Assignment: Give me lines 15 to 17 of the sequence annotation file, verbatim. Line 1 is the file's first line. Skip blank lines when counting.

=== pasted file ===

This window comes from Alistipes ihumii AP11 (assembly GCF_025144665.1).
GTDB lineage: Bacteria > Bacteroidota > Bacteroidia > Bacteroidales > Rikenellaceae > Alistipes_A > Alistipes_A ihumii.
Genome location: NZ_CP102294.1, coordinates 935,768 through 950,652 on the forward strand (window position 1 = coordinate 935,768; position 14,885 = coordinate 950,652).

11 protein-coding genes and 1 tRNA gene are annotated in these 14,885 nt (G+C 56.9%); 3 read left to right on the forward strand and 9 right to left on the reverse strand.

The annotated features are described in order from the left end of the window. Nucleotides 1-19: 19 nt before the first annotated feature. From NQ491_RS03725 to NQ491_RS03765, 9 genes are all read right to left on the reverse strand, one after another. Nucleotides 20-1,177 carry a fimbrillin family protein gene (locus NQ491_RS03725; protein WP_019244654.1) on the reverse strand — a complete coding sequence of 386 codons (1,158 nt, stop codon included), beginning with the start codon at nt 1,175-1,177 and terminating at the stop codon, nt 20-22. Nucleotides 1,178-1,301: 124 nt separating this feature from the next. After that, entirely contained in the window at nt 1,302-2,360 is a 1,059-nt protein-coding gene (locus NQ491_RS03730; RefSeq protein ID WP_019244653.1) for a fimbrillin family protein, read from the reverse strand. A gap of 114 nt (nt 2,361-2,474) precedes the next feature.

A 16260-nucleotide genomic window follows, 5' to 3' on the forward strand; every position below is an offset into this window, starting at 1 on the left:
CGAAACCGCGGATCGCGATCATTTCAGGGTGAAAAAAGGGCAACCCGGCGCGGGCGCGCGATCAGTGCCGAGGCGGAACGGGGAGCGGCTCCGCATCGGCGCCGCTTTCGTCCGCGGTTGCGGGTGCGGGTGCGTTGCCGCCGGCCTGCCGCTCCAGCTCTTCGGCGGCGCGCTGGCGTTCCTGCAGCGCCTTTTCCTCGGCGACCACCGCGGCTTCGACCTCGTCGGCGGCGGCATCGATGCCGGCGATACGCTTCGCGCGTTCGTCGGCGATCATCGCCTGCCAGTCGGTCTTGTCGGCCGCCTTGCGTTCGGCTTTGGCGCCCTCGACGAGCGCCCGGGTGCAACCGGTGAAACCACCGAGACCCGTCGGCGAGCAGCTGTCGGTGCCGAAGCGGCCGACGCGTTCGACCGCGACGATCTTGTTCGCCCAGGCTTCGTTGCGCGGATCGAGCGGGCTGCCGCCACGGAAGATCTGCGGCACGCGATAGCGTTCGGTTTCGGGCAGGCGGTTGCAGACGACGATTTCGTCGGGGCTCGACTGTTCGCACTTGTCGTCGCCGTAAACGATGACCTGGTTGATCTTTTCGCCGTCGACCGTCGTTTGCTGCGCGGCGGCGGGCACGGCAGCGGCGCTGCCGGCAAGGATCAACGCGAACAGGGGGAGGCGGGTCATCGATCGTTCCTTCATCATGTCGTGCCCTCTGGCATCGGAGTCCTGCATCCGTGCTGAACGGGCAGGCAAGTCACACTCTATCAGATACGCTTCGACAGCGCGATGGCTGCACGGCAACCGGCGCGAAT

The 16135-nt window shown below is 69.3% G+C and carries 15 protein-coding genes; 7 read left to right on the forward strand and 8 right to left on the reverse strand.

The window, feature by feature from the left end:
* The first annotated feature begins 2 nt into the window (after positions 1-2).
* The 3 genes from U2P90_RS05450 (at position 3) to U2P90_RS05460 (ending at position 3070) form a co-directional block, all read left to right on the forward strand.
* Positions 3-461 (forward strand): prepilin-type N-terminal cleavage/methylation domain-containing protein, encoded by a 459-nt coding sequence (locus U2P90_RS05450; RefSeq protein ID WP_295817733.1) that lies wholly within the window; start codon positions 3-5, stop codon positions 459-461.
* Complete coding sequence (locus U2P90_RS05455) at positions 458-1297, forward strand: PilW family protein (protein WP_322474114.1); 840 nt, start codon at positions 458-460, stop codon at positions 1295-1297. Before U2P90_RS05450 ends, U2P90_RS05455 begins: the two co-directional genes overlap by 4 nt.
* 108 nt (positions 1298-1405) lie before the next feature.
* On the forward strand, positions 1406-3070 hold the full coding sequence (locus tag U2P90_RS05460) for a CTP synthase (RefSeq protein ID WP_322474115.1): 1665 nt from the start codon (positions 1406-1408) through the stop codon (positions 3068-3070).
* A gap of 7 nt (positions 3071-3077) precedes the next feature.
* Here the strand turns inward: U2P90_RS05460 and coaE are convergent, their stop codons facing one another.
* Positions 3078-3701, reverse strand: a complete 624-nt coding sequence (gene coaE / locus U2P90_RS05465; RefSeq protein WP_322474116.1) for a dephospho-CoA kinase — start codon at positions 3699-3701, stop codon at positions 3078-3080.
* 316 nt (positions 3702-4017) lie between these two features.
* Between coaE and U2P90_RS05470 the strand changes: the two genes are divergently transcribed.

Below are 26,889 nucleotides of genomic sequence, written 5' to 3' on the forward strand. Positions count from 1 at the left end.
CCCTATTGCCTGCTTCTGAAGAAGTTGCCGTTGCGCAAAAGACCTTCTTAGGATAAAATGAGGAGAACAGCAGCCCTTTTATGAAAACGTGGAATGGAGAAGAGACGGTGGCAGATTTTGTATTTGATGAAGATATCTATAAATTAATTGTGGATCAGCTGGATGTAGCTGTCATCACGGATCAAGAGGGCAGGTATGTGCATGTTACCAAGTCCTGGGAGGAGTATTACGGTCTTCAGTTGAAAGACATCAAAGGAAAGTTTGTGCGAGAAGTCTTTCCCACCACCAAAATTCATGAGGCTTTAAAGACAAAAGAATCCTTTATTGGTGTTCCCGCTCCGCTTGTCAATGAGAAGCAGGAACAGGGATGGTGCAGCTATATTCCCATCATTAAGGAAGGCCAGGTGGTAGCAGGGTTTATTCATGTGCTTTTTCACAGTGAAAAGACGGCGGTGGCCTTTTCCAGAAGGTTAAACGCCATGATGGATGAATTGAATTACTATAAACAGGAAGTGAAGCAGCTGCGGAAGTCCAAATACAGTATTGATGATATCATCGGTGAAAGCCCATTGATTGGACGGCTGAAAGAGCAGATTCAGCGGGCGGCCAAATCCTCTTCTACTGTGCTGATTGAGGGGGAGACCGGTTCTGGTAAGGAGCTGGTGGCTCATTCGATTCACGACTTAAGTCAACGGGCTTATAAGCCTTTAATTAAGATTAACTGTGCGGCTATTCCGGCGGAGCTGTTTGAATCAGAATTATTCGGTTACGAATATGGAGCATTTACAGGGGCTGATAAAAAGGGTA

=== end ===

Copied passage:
* On the forward strand, positions 1406-3070 hold the full coding sequence (locus tag U2P90_RS05460) for a CTP synthase (RefSeq protein ID WP_322474115.1): 1665 nt from the start codon (positions 1406-1408) through the stop codon (positions 3068-3070).
* A gap of 7 nt (positions 3071-3077) precedes the next feature.
* Here the strand turns inward: U2P90_RS05460 and coaE are convergent, their stop codons facing one another.